14 AGs to court: Calif.-Quebec pact OK under state powers

Source: By Jennifer Hijazi, E&E News reporter • Posted: Thursday, May 28, 2020

Addressing climate change is a state responsibility and thus does not interfere with federal powers, the top attorneys for 14 states said in a Tuesday brief filed with the U.S. District Court for the Eastern District of California.

“This very Court has expressly reaffirmed in this case that mitigating the effects of climate change by regulating greenhouse gases falls within states’ traditional responsibility to protect health and welfare,” the states wrote.

“Plaintiff is wrong to argue that these efforts have ‘no serious claim to be addressing a traditional state responsibility,'” they said.

Oregon Attorney General Ellen Rosenblum (D) led the brief and was joined by Connecticut, Delaware, Illinois, Maine, Maryland, Massachusetts, Michigan, Minnesota, New Jersey, New York, Rhode Island, Vermont and Washington.

The Trump administration has argued that the greenhouse gas emissions trading agreement between California and Quebec, which was designed to curb harmful emissions, violates the federal government’s constitutional authority over foreign affairs and treaties.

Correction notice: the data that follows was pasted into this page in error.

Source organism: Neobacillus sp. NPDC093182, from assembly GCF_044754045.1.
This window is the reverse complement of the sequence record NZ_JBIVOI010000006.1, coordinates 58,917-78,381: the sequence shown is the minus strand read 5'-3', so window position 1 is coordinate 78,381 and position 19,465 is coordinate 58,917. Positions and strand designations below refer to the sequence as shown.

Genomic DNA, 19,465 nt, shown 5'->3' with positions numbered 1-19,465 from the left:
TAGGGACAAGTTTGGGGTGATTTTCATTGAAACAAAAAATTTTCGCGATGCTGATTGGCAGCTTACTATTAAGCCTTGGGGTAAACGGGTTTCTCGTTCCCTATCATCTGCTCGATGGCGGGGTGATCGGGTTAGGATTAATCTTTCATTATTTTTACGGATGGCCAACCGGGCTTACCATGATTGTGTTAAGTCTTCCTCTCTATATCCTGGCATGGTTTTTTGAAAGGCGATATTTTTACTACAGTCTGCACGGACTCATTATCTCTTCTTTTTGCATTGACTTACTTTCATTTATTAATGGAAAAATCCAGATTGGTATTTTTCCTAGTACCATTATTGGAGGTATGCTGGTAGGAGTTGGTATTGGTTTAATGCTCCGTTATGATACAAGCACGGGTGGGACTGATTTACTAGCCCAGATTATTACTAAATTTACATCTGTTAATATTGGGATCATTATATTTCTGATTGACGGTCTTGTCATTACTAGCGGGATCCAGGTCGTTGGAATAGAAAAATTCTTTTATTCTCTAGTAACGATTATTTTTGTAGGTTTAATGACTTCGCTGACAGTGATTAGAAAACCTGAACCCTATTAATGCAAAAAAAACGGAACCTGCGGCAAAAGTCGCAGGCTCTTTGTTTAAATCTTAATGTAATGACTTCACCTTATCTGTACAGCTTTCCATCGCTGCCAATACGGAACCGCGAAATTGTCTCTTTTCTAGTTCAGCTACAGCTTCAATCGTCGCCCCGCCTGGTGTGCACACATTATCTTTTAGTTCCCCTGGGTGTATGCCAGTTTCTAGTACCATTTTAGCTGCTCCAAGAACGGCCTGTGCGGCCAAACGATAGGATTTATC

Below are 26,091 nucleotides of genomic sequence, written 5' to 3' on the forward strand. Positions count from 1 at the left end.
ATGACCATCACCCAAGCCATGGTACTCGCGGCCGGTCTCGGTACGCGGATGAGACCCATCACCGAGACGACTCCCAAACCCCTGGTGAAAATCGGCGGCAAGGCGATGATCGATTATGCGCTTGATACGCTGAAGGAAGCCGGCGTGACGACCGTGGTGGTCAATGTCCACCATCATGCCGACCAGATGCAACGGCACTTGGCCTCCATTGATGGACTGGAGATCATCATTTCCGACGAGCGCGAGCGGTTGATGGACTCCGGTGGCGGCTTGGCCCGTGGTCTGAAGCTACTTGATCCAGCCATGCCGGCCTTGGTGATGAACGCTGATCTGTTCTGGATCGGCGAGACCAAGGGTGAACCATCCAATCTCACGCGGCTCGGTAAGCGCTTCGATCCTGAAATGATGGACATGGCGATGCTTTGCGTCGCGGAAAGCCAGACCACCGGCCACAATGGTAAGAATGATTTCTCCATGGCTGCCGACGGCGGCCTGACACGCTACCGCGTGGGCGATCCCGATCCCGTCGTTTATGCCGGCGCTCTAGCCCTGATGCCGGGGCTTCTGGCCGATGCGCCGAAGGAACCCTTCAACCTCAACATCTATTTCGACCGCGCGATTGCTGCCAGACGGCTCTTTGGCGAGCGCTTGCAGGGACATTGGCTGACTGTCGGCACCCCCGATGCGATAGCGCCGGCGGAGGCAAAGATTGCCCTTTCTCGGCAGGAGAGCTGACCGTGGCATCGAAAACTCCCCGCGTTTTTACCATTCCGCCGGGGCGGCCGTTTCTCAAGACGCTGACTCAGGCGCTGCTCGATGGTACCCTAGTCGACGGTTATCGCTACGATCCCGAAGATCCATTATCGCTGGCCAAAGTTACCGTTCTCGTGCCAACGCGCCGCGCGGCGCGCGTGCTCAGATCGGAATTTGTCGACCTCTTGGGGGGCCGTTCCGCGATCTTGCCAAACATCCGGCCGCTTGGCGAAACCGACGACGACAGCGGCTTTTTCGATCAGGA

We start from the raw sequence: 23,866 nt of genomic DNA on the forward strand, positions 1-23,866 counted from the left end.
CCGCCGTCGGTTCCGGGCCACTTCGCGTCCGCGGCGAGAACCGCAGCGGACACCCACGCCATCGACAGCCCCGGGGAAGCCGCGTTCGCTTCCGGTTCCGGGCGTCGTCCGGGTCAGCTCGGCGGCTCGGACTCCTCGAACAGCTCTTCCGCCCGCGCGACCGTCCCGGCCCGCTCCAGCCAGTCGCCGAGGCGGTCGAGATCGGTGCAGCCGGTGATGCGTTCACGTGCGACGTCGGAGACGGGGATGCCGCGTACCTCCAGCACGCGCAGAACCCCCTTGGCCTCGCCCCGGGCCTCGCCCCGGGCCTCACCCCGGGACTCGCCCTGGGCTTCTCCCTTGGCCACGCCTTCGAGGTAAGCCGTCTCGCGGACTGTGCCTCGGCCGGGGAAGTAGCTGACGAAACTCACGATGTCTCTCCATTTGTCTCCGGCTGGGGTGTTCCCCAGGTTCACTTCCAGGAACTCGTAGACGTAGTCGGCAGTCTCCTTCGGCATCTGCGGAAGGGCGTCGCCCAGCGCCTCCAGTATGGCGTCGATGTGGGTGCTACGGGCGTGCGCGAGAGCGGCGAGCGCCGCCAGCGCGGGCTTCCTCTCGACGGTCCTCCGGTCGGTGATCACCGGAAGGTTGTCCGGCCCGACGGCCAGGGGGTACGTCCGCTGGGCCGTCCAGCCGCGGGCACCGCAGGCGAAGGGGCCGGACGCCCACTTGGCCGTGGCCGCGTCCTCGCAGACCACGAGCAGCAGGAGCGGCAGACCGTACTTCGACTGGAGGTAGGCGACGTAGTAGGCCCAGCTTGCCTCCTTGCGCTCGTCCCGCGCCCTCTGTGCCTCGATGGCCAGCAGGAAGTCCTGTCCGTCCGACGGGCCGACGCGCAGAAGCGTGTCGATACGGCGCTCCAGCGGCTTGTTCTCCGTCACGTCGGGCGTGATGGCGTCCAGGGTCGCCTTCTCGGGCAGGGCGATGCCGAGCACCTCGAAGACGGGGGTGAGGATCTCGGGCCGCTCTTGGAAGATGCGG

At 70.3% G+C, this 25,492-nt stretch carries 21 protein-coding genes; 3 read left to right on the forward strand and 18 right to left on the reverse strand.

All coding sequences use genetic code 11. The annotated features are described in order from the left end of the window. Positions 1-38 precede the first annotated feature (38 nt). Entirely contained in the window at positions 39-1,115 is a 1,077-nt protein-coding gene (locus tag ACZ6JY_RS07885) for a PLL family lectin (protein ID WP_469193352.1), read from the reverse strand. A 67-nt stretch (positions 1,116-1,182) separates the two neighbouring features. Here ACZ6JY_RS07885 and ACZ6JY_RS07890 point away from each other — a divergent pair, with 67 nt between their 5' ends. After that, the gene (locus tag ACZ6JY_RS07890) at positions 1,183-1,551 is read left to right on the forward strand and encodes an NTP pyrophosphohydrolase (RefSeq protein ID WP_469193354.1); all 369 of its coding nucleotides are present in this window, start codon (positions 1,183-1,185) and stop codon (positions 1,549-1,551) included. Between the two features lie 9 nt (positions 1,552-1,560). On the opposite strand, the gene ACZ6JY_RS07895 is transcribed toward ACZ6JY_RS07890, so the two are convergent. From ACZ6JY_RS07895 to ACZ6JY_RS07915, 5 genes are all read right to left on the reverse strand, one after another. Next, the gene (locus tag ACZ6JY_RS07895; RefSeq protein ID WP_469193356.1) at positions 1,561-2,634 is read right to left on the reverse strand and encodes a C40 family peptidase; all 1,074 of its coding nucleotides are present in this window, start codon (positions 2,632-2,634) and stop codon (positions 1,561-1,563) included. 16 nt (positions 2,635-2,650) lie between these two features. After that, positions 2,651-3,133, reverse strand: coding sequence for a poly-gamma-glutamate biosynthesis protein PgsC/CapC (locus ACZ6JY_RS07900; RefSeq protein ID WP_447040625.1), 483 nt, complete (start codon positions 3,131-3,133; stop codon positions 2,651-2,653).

Senior Judge William Shubb earlier this year struck down two of the Justice Department’s claims after the George W. Bush appointee concluded that the pact did not constitute a protected foreign treaty (Climatewire, March 13).

DOJ came back with a new attempt to block the emissions pact, trying its luck with its two remaining claims that the agreement between California and Quebec gets in the way of national foreign affairs and commerce. Because climate change is a global issue, the government argued, regulation of greenhouse gases is not the responsibility of any individual state.

The court will hold a hearing next month on the government’s new motion for summary judgment.